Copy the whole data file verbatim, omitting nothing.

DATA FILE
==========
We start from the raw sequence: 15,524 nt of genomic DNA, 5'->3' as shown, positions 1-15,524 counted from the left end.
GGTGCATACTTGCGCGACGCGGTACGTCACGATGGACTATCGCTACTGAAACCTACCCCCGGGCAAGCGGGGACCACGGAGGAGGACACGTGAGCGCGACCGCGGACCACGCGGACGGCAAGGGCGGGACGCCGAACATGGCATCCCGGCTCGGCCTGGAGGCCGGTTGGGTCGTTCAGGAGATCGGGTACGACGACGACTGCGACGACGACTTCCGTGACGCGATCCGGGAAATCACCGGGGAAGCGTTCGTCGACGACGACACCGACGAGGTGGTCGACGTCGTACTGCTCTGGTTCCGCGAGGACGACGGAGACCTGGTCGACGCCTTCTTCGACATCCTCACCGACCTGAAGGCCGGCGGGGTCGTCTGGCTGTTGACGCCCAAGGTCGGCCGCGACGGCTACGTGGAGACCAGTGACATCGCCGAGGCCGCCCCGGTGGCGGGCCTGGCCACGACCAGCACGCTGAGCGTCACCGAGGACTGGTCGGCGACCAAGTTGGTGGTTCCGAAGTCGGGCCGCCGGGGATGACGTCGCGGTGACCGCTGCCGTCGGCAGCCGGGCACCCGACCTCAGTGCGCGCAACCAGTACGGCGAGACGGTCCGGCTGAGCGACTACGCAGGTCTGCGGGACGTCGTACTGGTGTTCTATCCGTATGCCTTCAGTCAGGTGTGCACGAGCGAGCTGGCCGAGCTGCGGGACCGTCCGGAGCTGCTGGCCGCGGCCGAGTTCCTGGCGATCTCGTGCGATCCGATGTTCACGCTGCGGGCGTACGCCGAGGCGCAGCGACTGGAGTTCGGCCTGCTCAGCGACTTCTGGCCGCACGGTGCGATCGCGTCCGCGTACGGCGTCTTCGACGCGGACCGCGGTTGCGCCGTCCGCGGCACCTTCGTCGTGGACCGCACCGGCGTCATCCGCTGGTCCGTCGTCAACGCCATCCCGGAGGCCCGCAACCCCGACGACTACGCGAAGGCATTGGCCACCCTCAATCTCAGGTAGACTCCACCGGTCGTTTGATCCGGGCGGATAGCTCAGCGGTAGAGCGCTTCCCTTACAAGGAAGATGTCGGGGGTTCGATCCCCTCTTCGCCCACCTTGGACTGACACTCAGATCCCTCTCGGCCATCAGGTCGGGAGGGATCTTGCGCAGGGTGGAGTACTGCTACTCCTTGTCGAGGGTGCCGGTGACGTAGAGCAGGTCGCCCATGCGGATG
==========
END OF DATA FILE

We start from the raw sequence: 15,524 nt of genomic DNA, 5'->3' as shown, positions 1-15,524 counted from the left end.
GGTGCATACTTGCGCGACGCGGTACGTCACGATGGACTATCGCTACTGAAACCTACCCCCGGGCAAGCGGGGACCACGGAGGAGGACACGTGAGCGCGACCGCGGACCACGCGGACGGCAAGGGCGGGACGCCGAACATGGCATCCCGGCTCGGCCTGGAGGCCGGTTGGGTCGTTCAGGAGATCGGGTACGACGACGACTGCGACGACGACTTCCGTGACGCGATCCGGGAAATCACCGGGGAAGCGTTCGTCGACGACGACACCGACGAGGTGGTCGACGTCGTACTGCTCTGGTTCCGCGAGGACGACGGAGACCTGGTCGACGCCTTCTTCGACATCCTCACCGACCTGAAGGCCGGCGGGGTCGTCTGGCTGTTGACGCCCAAGGTCGGCCGCGACGGCTACGTGGAGACCAGTGACATCGCCGAGGCCGCCCCGGTGGCGGGCCTGGCCACGACCAGCACGCTGAGCGTCACCGAGGACTGGTCGGCGACCAAGTTGGTGGTTCCGAAGTCGGGCCGCCGGGGATGACGTCGCGGTGACCGCTGCCGTCGGCAGCCGGGCACCCGACCTCAGTGCGCGCAACCAGTACGGCGAGACGGTCCGGCTGAGCGACTACGCAGGTCTGCGGGACGTCGTACTGGTGTTCTATCCGTATGCCTTCAGTCAGGTGTGCACGAGCGAGCTGGCCGAGCTGCGGGACCGTCCGGAGCTGCTGGCCGCGGCCGAGTTCCTGGCGATCTCGTGCGATCCGATGTTCACGCTGCGGGCGTACGCCGAGGCGCAGCGACTGGAGTTCGGCCTGCTCAGCGACTTCTGGCCGCACGGTGCGATCGCGTCCGCGTACGGCGTCTTCGACGCGGACCGCGGTTGCGCCGTCCGCGGCACCTTCGTCGTGGACCGCACCGGCGTCATCCGCTGGTCCGTCGTCAACGCCATCCCGGAGGCCCGCAACCCCGACGACTACGCGAAGGCATTGGCCACCCTCAATCTCAGGTAGACTCCACCGGTCGTTTGATCCGGGCGGATAGCTCAGCGGTAGAGCGCTTCCCTTACAAGGAAGATGTCGGGGGTTCGATCCCCTCTTCGCCCACCTTGGACTGACACTCAGATCCCTCTCGGCCATCAGGTCGGGAGGGATCTTGCGCAGGGTGGAGTACTGCTACTCCTTGTCGAGGGTGCCGGTGACGTAGAGCAGGTCGCCCATGCGGATG